An Editor's Job

Clippers, not chainsaws

 

A lot of people imagine editors as ruthless hack-and-slashers who edit out everything you loved about your work. So, let me put your mind at ease. An editor’s job is a bit like being a gardener. They work to help you pull out the weeds, prune back the overgrown bits, and showcase the most beautiful plants in your garden. No hacking, no slashing. Just some pruning and shaping to bring out the best of what’s already there. A good editor wants to preserve what makes your novel uniquely yours.

I can help you look at your novel with fresh eyes and a new perspective. All writers, myself included, can get stuck in the weeds when writing. And when we’ve poured our hearts into our work, it can be so hard to hear that it isn’t perfect just as it is!

 

That’s why I’m here; to be an honest and compassionate source of feedback to help you showcase the strengths in your writing and help you work on the areas that need a bit more love. 

What else does a good editor need to do?

 

White Paper

- Stark Holborn, author of Advanced Triggernometry

"Anouchka is an incredibly versatile editor, who gave some of the best editorial feedback I have ever received, with insightful comments and pin-point accurate stylistic observations."
 

Be on your wavelength

I also think it’s important to work with an editor who gets you and your work. If you love SFF, it’s important to find an editor who does too. Not only will they know the parameters you’re working within and will understand any genre-bending you might do, but they will genuinely love your project. You can be sure that positive comments will be sincere and constructive feedback will be carefully considered and will take in account your intended audience and your work’s message.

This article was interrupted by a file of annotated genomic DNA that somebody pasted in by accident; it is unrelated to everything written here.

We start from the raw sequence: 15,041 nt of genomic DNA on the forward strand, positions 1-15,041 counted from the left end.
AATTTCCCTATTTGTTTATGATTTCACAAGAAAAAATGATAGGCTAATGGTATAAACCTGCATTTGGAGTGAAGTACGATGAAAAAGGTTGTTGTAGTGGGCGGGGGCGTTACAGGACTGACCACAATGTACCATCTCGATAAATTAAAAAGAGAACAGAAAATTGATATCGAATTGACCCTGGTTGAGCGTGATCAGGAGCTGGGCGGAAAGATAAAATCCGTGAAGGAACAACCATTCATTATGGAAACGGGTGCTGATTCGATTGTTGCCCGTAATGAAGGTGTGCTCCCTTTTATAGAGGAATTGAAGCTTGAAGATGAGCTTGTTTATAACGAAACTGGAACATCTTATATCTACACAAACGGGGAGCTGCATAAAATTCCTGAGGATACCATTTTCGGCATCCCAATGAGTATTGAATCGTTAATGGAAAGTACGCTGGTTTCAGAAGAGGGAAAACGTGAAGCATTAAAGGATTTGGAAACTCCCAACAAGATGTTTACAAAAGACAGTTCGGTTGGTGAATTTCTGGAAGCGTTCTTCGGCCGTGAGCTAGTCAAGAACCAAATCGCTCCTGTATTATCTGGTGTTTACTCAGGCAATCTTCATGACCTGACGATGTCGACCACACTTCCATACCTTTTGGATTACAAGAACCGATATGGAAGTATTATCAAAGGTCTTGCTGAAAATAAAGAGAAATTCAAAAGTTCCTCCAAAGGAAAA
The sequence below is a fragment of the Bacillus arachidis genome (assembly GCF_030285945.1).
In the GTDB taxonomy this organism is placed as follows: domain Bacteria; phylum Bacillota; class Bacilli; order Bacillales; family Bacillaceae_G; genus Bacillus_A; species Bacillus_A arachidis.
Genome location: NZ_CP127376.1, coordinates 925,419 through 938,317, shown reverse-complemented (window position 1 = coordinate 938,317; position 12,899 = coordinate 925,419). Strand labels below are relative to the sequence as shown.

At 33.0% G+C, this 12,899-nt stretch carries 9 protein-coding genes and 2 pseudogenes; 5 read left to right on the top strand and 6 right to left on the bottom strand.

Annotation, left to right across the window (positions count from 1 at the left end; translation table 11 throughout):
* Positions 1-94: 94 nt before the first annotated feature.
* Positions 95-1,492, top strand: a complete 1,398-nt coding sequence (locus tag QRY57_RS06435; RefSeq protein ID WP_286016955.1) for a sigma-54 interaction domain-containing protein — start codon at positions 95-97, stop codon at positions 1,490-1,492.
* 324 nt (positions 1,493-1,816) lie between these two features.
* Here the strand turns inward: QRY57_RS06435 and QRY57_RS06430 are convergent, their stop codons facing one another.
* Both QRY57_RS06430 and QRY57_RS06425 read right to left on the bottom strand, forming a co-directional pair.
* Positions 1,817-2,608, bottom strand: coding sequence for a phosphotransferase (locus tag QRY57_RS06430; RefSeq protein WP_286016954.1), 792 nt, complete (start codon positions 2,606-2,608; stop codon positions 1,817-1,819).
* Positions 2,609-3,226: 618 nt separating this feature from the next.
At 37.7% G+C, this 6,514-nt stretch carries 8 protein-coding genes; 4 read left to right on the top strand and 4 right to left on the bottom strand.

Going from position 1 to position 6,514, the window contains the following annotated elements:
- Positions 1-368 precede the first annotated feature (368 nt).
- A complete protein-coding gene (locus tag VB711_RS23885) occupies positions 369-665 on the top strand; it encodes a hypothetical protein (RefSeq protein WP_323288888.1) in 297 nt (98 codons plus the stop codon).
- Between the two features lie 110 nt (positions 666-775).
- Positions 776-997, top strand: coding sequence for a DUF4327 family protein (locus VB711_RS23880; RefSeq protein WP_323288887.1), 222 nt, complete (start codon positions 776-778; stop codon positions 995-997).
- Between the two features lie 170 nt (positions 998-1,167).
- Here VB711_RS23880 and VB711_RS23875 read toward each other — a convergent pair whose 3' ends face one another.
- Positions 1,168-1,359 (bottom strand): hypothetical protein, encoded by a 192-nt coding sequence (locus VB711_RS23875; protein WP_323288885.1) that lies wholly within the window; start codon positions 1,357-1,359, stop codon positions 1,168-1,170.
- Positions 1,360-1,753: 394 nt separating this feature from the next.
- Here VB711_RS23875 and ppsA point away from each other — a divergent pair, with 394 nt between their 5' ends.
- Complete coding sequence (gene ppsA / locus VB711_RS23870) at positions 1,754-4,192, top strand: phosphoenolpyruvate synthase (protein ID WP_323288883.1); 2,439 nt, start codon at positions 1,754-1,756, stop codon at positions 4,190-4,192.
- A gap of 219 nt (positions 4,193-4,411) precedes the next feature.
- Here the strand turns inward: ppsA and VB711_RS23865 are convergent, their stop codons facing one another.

This is especially important if you’re looking to develop a long-term working relationship with an editor, where you might want them to assess several drafts, or do a developmental edit followed by line-editing. Like many other working relationships, an author has to trust their editor’s opinion and know that they’re working towards the same goal with the same vision.

Open to all

I am also keen to work with writers from marginalised communities. I love queer fiction and can bring an informed perspective on LGBTQIA issues, so you can be sure you're working with someone who will understand and engage with these subjects in your work. I am also continuing to educate myself about racism, ableism, and neurodivergence so that I can be a better ally. 

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